Driven by green the international oil companies and their colleagues have sold America into economic slavery.
Big Oil, Big Banks, Big Trouble
Big Oil, Big Banks, and OPEC — the oil-banking complex — have taken the place of the military-industrial complex as the most influential and most threating force in our lives.
Melodramatic as the statement may sound, it is nonetheless true that the major international oil companies and their colleagues in the international banking industry have reduced America to economic helplessness. Albert M. Wojnilower, chief economist for the First Boston corporation, says it right: “More and more, oil is money. Oil is the store of value and the medium of exchange.” And because of this transformation the United States has “lost it’s ability to run an independent economic policy,” our government is unable to solve the energy crisis because the energy crisis has been transformed into a money crisis as well. We cannot separate the oil and money industries. The last Senate investigation of their interlocking relationship found, for example, that Citicorp ($103 billion in assets_ Chase Manhattan Bank ($65 billion), two of the ten largest banks in the world, were affiliated with 12 oil companies through a total of 27 directors. This kind of intertwining runs through the two industries, and the addition of the Organization of Petroleum-Exporting Countries (OPEC) to the oil-banking complex in recent years has made it all the more tightly knit.
They have become like Siamese twins joined at the cash register. Separate them, and you could kill one or both, but you could also kill our economy at the same time. With a great exertion of national will, through conservation and competition from other fuels, we might control energy prices. But that solution works only in the abstract. In reality, we cannot afford to do anything to upset seriously the profits of the major international oil companies, because to do so would at the same time seriously reduce the income of OPEC, and a financially injured and angered OPEC might easily strike back in such a way as to shatter our financial system. Indeed, as will be shown later, we may now be approaching that point.
The fear of this happening has paralyzed our government in its relationship with the oil-producing countries of the Middle East. In a very real sense, the Arabs now control the U.S. economic pacemaker. We have become hostage to that portion of their riches — many billions of dollars — deposited with our banks and invested in our corporations and in our government itself.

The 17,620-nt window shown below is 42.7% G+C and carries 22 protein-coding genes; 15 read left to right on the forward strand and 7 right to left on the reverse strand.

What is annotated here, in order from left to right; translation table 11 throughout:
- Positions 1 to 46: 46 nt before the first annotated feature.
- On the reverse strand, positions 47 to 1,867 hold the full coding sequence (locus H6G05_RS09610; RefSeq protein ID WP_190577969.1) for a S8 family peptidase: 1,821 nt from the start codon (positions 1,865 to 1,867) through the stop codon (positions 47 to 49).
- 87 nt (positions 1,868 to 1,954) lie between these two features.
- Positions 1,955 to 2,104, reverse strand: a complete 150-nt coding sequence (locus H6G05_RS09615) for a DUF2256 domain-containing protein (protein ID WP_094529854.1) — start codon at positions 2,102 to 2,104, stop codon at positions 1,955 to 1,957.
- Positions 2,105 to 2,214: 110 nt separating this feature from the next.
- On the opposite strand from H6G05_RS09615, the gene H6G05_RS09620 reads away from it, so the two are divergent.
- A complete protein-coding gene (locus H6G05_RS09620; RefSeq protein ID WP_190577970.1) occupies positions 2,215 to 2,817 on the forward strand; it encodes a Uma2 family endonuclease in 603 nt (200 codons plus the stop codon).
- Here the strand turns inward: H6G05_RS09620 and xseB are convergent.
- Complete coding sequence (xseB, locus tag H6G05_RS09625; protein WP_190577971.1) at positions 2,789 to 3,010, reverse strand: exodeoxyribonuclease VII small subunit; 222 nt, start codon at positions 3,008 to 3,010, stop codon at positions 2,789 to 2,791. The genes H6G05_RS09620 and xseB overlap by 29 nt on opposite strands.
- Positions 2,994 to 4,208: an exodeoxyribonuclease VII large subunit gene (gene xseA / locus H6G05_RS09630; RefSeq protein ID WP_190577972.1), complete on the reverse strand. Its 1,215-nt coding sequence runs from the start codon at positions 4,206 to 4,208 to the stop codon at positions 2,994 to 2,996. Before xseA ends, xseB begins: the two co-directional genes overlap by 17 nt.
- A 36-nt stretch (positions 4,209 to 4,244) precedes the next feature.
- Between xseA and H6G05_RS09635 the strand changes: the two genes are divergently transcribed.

Always there is the fear that the Arabs may take their money and go elsewhere. Sen. Charles Percy, one of the Senate’s foreign-relations and economic experts, described the threat in its rawest terms:
“There could be another war out there in the Middle East, and as part of it the Arab league could say, “Pull out every last cent you have deposited in the United States.’ What happens if this theoretical possibility occurs? What happens if the plug is pulled on us altogether?” Could the targeted banks stand the trauma, or would they fold? And if they folded, would they bring down our financial house of cards? A senior State Department official recently acknowledged that “just the fear that they might withdraw gives them significant leverage. We have added a second layer of potential vulnerability — dependence on Arab petrodollars — to our initial dependence on their oil.”
The hub of Arab strength lies preeminently in Saudi Arabia. It is OPEC’s biggest producer, biggest earner, biggest investor abroad. It is the nation with the most deposits in U.S. banks, the most investments in commercial real estate, the most investments in U.S. government securities. From 18 weeks. of pumping oil, the Saudis earn enough to buy General Motors; in 24 weeks they earn enough to buy Exxon, the largest industrial corporation in the United States; Tiffany’s could be purchased from the income of a mere 18 hours of pumping. In a confidential report to the International Monetary Fund in 1978, the Saudis estimated that their international investments totaled $133 billion. Since then they have probably added another $100 billion or so.
So wide and deep is the Saudis’ presence in the world’s treasury that any time they choose to do so, they could launch a monetary crisis by selling off their dollars and switching to, say, deutsche marks. They could achieve the same end by unloading their dollars and turning to gold instead. To be sure, they might lose a few billion in the switch, but if they felt that their pride or their national security called for it, or if they felt sufficiently piqued by our foreign policy, they would undoubtedly be willing to make the slight sacrifice of a few billion — knowing that a couple of months’ pumping would replenish whatever losses they suffered.
We are indeed at the Saudis’ mercy. Louis J. Walinsky, who did a study of Arab investments in this country for B’nai B’rith, sizes up the situation accurately:
“Partly because the politically powerful financial and banking communities have a strong vested interest in these investments, partly because public officials have viewed them as beneficial, and partly because these investments have reinforced, and been reinforced by, other factors, like control over oil supply and surplus, and Arab purchases here, Saudi Arabia has acquired a degree of influence and power over the United States never achieved by any other nation in our history.”